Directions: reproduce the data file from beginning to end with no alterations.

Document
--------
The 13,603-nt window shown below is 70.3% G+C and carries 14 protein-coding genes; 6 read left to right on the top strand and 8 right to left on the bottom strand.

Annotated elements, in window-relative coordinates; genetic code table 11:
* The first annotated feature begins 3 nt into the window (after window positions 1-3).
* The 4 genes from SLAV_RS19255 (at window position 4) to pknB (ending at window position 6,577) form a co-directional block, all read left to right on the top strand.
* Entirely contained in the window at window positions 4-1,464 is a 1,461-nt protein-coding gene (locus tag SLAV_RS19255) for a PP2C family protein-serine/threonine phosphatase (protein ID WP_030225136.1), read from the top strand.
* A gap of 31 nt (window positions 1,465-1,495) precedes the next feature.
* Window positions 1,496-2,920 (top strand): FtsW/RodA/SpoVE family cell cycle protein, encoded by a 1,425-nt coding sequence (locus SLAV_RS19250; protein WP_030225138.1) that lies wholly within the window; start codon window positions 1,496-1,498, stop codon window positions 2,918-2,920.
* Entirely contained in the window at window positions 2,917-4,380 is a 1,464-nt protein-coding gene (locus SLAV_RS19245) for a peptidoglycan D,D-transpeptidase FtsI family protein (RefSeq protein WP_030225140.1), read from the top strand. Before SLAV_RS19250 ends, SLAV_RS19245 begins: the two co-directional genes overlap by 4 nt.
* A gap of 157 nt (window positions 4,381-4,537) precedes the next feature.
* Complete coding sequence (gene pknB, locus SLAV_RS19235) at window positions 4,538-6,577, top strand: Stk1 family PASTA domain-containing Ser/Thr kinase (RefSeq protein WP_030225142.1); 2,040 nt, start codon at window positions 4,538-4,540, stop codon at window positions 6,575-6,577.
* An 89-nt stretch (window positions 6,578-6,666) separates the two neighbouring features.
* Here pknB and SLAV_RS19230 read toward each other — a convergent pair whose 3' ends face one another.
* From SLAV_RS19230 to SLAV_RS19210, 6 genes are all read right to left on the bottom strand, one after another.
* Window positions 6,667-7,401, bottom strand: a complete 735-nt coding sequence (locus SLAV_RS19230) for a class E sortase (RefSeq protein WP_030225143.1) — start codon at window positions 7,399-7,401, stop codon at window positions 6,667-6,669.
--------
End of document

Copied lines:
The 13,603-nt window shown below is 70.3% G+C and carries 14 protein-coding genes; 6 read left to right on the top strand and 8 right to left on the bottom strand.

Annotated elements, in window-relative coordinates; genetic code table 11:
* The first annotated feature begins 3 nt into the window (after window positions 1-3).
* The 4 genes from SLAV_RS19255 (at window position 4) to pknB (ending at window position 6,577) form a co-directional block, all read left to right on the top strand.
* Entirely contained in the window at window positions 4-1,464 is a 1,461-nt protein-coding gene (locus tag SLAV_RS19255) for a PP2C family protein-serine/threonine phosphatase (protein ID WP_030225136.1), read from the top strand.
* A gap of 31 nt (window positions 1,465-1,495) precedes the next feature.
* Window positions 1,496-2,920 (top strand): FtsW/RodA/SpoVE family cell cycle protein, encoded by a 1,425-nt coding sequence (locus SLAV_RS19250; protein WP_030225138.1) that lies wholly within the window; start codon window positions 1,496-1,498, stop codon window positions 2,918-2,920.
* Entirely contained in the window at window positions 2,917-4,380 is a 1,464-nt protein-coding gene (locus SLAV_RS19245) for a peptidoglycan D,D-transpeptidase FtsI family protein (RefSeq protein WP_030225140.1), read from the top strand. Before SLAV_RS19250 ends, SLAV_RS19245 begins: the two co-directional genes overlap by 4 nt.
* A gap of 157 nt (window positions 4,381-4,537) precedes the next feature.
* Complete coding sequence (gene pknB, locus SLAV_RS19235) at window positions 4,538-6,577, top strand: Stk1 family PASTA domain-containing Ser/Thr kinase (RefSeq protein WP_030225142.1); 2,040 nt, start codon at window positions 4,538-4,540, stop codon at window positions 6,575-6,577.
* An 89-nt stretch (window positions 6,578-6,666) separates the two neighbouring features.
* Here pknB and SLAV_RS19230 read toward each other — a convergent pair whose 3' ends face one another.
* From SLAV_RS19230 to SLAV_RS19210, 6 genes are all read right to left on the bottom strand, one after another.
* Window positions 6,667-7,401, bottom strand: a complete 735-nt coding sequence (locus SLAV_RS19230) for a class E sortase (RefSeq protein WP_030225143.1) — start codon at window positions 7,399-7,401, stop codon at window positions 6,667-6,669.